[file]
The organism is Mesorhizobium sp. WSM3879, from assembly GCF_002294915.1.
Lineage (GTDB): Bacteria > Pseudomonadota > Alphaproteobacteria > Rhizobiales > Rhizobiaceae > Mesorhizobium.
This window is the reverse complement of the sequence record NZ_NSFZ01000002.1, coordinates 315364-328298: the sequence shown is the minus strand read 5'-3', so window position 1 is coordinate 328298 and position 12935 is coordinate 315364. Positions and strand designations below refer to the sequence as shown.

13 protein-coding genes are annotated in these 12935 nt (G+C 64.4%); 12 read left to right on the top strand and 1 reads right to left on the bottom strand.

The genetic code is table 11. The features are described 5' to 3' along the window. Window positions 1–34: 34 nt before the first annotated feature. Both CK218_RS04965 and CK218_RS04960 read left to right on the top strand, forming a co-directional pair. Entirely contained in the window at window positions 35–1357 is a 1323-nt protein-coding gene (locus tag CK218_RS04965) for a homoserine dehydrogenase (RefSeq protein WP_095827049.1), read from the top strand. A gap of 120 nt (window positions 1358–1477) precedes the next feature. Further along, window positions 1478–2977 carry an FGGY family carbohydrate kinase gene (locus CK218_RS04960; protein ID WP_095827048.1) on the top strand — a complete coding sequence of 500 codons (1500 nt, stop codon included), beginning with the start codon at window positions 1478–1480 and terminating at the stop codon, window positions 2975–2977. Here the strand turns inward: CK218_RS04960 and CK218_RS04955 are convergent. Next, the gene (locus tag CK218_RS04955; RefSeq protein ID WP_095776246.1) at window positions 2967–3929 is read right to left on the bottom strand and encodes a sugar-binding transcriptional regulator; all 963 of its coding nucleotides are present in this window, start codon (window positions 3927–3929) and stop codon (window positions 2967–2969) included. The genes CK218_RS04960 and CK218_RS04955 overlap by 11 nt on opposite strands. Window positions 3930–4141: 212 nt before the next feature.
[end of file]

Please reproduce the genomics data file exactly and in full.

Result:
The organism is Mesorhizobium sp. WSM3879, from assembly GCF_002294915.1.
Lineage (GTDB): Bacteria > Pseudomonadota > Alphaproteobacteria > Rhizobiales > Rhizobiaceae > Mesorhizobium.
This window is the reverse complement of the sequence record NZ_NSFZ01000002.1, coordinates 315364-328298: the sequence shown is the minus strand read 5'-3', so window position 1 is coordinate 328298 and position 12935 is coordinate 315364. Positions and strand designations below refer to the sequence as shown.

13 protein-coding genes are annotated in these 12935 nt (G+C 64.4%); 12 read left to right on the top strand and 1 reads right to left on the bottom strand.

The genetic code is table 11. The features are described 5' to 3' along the window. Window positions 1–34: 34 nt before the first annotated feature. Both CK218_RS04965 and CK218_RS04960 read left to right on the top strand, forming a co-directional pair. Entirely contained in the window at window positions 35–1357 is a 1323-nt protein-coding gene (locus tag CK218_RS04965) for a homoserine dehydrogenase (RefSeq protein WP_095827049.1), read from the top strand. A gap of 120 nt (window positions 1358–1477) precedes the next feature. Further along, window positions 1478–2977 carry an FGGY family carbohydrate kinase gene (locus CK218_RS04960; protein ID WP_095827048.1) on the top strand — a complete coding sequence of 500 codons (1500 nt, stop codon included), beginning with the start codon at window positions 1478–1480 and terminating at the stop codon, window positions 2975–2977. Here the strand turns inward: CK218_RS04960 and CK218_RS04955 are convergent. Next, the gene (locus tag CK218_RS04955; RefSeq protein ID WP_095776246.1) at window positions 2967–3929 is read right to left on the bottom strand and encodes a sugar-binding transcriptional regulator; all 963 of its coding nucleotides are present in this window, start codon (window positions 3927–3929) and stop codon (window positions 2967–2969) included. The genes CK218_RS04960 and CK218_RS04955 overlap by 11 nt on opposite strands. Window positions 3930–4141: 212 nt before the next feature.